Disclaimer: All of the content provided on this website, including text, outcomes, charts, webinars, graphics, photographs, and images, are for informational purposes only and DOES NOT CONSTITUTE THE PROVIDING OF MEDICAL ADVICE and is not intended to be a substitute for independent professional medical judgment, advice, diagnosis, or treatment. The content is not intended to establish a standard of care to be followed by a user of the website. You should always seek the advice of your physician or other qualified health provider with any questions or concerns you may have regarding your health. ICAN is a peer-to-peer support group, and does not provide medical services or advice.
Mercer, B. M., & Gilbert, S., et al. Labor outcomes with increasing number of prior vaginal births after cesarean delivery. Obstetrics & Gynecology. 2008; 111: 285-291.
Silver, R. M, & Landon, M. B., et al. Maternal morbidity associated with multiple repeat cesarean deliveries. Obstetrics & Gynecology. 2006; 107: 1226-1232.
Nisenblat, V., Barak, S., & Griness, O.B., et al. Maternal complications associated with multiple cesarean deliveries. Obstetrics & Gynecology. 2006; 108: 21-6.
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I am feeling very upset about my cesarean. How can I find help?
If you feel so upset that you fear that you might harm yourself or your baby, please seek professional help immediately by calling 911 or contacting your doctor.
ICAN believes that everyone needs support after birth, especially if they consider their birth experience to be traumatic. Your feelings are valid. ICAN chapters facilitate peer-to-peer support through building a community of maternity care consumers in local environments. Different ways that ICAN can support can be found under the “Support” tab.
Local chapter leaders provide support through online, and in-person meetings. Find a local chapter using the “Find A Chapter” tab.
Can I still breastfeed if I had a cesarean?
After a surgery, you may need extra support while breastfeeding. Do not hesitate to ask for help. Your hospital should have a lactation consultant on hand to help you get started. In Family Centered Cesareans, those wishing to breastfeed are encouraged to begin breastfeeding in the operating room.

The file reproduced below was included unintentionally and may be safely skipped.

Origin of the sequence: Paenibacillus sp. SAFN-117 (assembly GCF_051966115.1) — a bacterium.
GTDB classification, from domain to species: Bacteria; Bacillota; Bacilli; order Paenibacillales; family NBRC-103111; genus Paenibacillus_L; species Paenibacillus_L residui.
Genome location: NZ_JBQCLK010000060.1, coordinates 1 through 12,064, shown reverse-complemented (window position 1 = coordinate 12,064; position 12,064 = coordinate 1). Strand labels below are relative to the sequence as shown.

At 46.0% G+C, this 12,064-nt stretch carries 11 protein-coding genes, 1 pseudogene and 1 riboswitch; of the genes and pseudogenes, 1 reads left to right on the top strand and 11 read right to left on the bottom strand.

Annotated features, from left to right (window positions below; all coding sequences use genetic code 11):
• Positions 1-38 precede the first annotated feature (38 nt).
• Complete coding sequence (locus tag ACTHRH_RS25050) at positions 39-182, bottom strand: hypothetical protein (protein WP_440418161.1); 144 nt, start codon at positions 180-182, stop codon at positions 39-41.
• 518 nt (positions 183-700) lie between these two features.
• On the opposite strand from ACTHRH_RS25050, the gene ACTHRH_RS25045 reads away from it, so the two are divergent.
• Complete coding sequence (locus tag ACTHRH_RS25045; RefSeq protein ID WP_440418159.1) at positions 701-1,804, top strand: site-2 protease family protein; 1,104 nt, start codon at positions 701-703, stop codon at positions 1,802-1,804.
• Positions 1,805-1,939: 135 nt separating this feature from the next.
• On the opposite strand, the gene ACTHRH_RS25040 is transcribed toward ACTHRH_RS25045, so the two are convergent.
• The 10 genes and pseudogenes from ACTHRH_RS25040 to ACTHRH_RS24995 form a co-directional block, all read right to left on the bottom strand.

What will my recovery be like?
Everyone’s recovery will be different, depending on your age, body type, and general health. However, some basics of recovery will be to remember that you have just had major abdominal surgery, as well as given birth to a new baby. You may experience gas pains, incision pain, uterine contractions (your uterus will still need to work to get back to its original size). If you have staples or steri-strips, they may be removed about 4-7 days postpartum, but every provider has a different post-op plan, so you should discuss this with them. Try to rest. Get as much help as you can with your daily activities. If you have any questions, or concerns, reach out to your provider immediately. There are no “stupid questions”. It is important to discuss your concerns with your provider so they know how to help you.
By the end of six weeks, some people say they are feeling better, although the timeline is different for everyone.
What is a CBAC?
CBAC stands for “Cesarean Birth After Cesarean”. This is usually used to refer to an unplanned cesarean after a precious cesarean.
What is a Repeat Cesarean (RCS)?
A repeat cesarean is a scheduled cesarean after having had a previous cesarean.
What is a Planned Cesarean?
A planned cesarean is simply one that is scheduled ahead of time.
What is an Emergency Cesarean?
Basically, an emergency cesarean would be any cesarean that wasn’t scheduled ahead of time. Some may involve a medical emergency, and some may not.
What is a partner’s role during a cesarean?